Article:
Posted in Festivals and Conferences, Latin American Cinema, Spanish Cinema | Tagged: !Viva¡ | Leave a Comment »
Posted by Roy Stafford on 2 March 2014
This is just to remind you that some of our new posts are now appearing on The Global Film Book Blog. Recent posts include Cape No. 7 (Taiwan 2008), Boomerang Family (South Korea 2013) and Jack Strong (Poland 2014).
Posted in Korean Cinema, Polish Cinema, Taiwan Film | Leave a Comment »
Posted by keith1942 on 28 February 2014
This documentary revisits the now notorious period in which the Khmer Rouge attempted to implement a very particular form of rurally-based Communism in Cambodia / Kampuchea. This brutally distinctive experiment is usually lumped together with socialist revolutions in other states and/or what are termed ‘totalitarian’ states. Regarding the former it needs to be recognised that the political line of the Khmer Rouge had little in common with the writings of Marx and Engels on a Socialist alternative to Capitalism. Regarding the latter this concept fails to address the very different political economy of the variety of states so described.
I make this point because this film directed by Rithy Panh is very much a personal journey back to the past of the country from which he hails. He was a child when the Khmer Rouge seized power: he was 15 when he escaped to the west. The basis of the film is a contrast between Panh’s memories of Cambodia before the Khmer Rouge revolution and the genocidal practice that characterised this regime when it seized power. The film’s title makes the point that Panh has no filmic record for the first, and only the Khmer Rouge’s own film records for the latter.
To recreate the world of his childhood Panh uses beautifully modelled clay figures set in both urban and rural model settings. He also uses the same technique to partly recreate the world of the Khmer Rouge as he himself experienced it. This is interspersed with predominantly black and white film footage of the latter. The use of the models is impressive. And during the end credits we get to see the small studio where these were set out and filmed. They become even more impressive when you see the techniques in action.
This is very much a personal vision. The film is not really analytical. It offers a Manichean division between the pre-Khmer Rouge period and their own period of rule and misrule. His viewpoint is supported to a degree by the Khmer Rouge’s own film propaganda, which presents a world of horrific brutality and of grossly simplified political ideas and practice.
The visual material is supported by as commentary written by Christophe Bataille and Rithy Panh. This appears to be modelled on the commentary from Alain Resnais’s seminal documentary Nuit et Brouillard (Night and Fog, 1956). Both commentaries are in French, but more than that, the phrasing recalls the earlier film as does the tone and rhythm of the reading. For me though this film’s commentary lacked the complexity of the earlier one. It also appears to reference comparisons that have been drawn between the Khmer Rouge regime and that of the Third Reich. This ignores that the former was a response to the experience of French colonialism, the Japanese occupation, and a later US backed military junta. In the case of the latter its practices developed from those inflicted by colonial powers across Africa and other continents: those inflicting including France, Britain and Germany.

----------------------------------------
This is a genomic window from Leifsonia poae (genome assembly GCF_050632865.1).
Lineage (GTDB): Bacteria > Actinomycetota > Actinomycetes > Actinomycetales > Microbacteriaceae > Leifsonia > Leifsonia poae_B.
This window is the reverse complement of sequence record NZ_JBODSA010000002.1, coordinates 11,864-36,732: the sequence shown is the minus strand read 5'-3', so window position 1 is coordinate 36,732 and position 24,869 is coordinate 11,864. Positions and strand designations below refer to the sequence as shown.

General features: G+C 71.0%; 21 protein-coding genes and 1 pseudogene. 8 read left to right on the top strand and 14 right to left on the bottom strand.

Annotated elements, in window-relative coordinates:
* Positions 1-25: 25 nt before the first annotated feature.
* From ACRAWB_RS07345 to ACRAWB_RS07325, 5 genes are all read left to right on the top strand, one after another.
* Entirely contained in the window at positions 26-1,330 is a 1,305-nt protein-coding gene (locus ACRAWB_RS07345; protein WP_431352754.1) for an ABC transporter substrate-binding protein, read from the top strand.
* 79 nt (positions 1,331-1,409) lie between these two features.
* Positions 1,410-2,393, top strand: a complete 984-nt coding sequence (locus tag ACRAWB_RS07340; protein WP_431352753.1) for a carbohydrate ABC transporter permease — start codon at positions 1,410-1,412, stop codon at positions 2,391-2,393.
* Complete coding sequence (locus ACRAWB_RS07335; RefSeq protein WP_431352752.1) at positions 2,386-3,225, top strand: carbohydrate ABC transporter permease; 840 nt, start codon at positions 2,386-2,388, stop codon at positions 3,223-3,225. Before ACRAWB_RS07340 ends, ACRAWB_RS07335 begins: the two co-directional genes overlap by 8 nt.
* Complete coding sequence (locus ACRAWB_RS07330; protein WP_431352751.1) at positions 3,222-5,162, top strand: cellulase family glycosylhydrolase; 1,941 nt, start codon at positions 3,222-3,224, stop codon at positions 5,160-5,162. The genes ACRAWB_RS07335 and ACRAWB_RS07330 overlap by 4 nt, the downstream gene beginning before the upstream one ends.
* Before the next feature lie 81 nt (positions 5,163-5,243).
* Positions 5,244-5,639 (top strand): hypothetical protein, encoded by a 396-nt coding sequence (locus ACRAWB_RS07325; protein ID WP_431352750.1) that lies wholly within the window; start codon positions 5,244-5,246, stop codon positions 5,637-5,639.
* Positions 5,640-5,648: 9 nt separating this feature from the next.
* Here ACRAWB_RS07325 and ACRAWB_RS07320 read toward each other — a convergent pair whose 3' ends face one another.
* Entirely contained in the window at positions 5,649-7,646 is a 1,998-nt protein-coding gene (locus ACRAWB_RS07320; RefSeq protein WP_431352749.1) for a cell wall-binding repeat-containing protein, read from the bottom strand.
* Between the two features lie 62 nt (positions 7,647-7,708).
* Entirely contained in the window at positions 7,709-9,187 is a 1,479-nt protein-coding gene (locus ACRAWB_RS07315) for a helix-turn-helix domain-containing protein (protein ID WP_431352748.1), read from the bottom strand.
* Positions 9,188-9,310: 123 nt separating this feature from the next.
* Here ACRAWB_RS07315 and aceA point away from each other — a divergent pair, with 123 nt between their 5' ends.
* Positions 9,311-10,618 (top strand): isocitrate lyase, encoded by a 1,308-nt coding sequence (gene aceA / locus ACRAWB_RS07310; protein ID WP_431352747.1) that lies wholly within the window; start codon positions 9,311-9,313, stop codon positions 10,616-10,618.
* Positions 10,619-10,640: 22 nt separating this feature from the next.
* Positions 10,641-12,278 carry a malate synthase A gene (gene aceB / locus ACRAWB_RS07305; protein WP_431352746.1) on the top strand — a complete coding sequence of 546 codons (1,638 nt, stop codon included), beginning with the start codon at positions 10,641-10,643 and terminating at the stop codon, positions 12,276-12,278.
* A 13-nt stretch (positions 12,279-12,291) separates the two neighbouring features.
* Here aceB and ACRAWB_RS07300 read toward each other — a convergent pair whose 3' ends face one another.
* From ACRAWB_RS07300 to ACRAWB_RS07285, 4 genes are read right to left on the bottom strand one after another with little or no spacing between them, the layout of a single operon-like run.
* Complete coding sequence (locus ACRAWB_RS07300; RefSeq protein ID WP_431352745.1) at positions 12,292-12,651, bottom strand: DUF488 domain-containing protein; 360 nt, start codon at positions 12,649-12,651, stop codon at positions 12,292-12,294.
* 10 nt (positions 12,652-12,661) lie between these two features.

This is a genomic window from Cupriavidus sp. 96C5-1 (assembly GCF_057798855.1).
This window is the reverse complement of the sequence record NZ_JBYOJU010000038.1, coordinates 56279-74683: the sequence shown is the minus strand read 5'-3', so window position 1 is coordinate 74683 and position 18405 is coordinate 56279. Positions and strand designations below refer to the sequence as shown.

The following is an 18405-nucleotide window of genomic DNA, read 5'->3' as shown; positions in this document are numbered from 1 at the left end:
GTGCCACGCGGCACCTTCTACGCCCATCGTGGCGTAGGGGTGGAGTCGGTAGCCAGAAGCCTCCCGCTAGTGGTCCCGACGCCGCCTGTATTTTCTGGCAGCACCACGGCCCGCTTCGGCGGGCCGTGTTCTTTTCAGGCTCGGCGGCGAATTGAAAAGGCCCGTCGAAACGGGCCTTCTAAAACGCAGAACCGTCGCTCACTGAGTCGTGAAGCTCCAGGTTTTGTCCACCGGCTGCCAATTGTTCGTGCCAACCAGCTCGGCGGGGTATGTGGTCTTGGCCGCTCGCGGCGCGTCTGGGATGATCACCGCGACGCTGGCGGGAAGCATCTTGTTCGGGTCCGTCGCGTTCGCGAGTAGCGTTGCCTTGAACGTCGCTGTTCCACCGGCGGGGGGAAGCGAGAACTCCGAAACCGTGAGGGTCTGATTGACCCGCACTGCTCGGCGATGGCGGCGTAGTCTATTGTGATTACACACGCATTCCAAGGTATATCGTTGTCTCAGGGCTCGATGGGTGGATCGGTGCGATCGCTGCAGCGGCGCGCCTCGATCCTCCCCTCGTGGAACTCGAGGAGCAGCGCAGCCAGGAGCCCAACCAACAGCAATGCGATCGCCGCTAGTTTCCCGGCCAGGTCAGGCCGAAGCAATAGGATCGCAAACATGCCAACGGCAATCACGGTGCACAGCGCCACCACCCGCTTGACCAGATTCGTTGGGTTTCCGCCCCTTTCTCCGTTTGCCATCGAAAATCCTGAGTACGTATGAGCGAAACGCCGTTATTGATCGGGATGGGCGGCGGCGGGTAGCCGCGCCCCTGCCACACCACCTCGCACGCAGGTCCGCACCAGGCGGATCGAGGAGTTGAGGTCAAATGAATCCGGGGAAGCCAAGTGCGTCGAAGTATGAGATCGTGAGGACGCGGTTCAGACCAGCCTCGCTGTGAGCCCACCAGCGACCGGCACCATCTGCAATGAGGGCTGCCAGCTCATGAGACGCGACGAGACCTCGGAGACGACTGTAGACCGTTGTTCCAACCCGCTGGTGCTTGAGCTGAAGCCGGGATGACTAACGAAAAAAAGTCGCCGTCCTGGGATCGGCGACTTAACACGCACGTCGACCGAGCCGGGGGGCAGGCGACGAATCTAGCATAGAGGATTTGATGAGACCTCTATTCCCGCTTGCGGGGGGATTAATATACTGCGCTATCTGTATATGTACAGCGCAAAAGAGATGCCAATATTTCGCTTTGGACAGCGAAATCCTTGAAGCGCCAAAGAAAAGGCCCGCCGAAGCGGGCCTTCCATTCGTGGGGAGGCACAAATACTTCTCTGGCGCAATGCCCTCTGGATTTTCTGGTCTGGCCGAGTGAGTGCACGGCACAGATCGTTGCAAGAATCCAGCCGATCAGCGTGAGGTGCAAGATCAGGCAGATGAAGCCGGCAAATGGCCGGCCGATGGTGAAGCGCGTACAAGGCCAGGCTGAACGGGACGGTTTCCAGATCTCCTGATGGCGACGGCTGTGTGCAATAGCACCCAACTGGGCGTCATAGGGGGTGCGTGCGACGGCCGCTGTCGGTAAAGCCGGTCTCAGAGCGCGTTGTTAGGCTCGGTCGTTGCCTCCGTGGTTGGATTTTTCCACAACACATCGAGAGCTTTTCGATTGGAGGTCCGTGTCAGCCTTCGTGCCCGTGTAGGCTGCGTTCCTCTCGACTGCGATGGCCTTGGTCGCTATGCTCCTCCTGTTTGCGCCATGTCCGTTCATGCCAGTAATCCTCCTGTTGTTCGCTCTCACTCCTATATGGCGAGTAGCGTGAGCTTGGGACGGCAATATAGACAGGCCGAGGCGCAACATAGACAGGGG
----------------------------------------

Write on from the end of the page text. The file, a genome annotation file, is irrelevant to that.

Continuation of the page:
However the film does not just critically expose the Khmer Rouge. There are brief references to the exploitative form of the pre-Khmer Rouge Cambodia. And there is also the briefest mention of the bombing of Cambodia: carried out, of course, by the USA. The politicians of the latter state have been loud in their criticism of the Khmer Rouge but mainly silent on their own war crimes against Cambodia. Panh also briefly makes a point about the post-Khmer Rouge Kingdom of Cambodia with a shot of proletarians involved in labour as exploitative as that of the earlier society.
Rithy Panh has made a series of films about this sad period in the history of Cambodia. The most famous was S-21: The Khmer Rouge Killing Machine (2003). This film has some parallels with Claude Lanzmann’s Shoah (1965), as it uses a series of testimonies from both perpetrators and victims.
The Missing Picture is a finely created and presented documentary. It conveys a powerful sense of the violent inanities of the Khmer Rouge period. And with justice it criticises the atrocities of the regime and the venality of the leadership. I am disappointed that it came joint 17th in the Sight & Sound annual critic’s poll, some way behind the winner The Act of Killing (2012, the latter also up for an Oscar for Best Documentary). Rithy Panh’s film is both a finer and a more honest documentary than the study of equivalent atrocities in Indonesia. The Missing Picture is still on release: in Leeds the Hyde Park Picture House screens it on Tuesday March 11th.
Posted in Documentary, East Asian Cinema | Tagged: Indo-China on film | Leave a Comment »
Posted by Roy Stafford on 27 February 2014
Tom Hiddleston and Tilda Swinton as the lovers
I’m intrigued by the production credits for this film. I was going to classify it as an American Independent, but the credits make clear that it is mainly a German production (like some of Jarmusch’s earlier films) with a UK partner and some financing from a Greek company (which IMDB reads as ‘Cyprus’).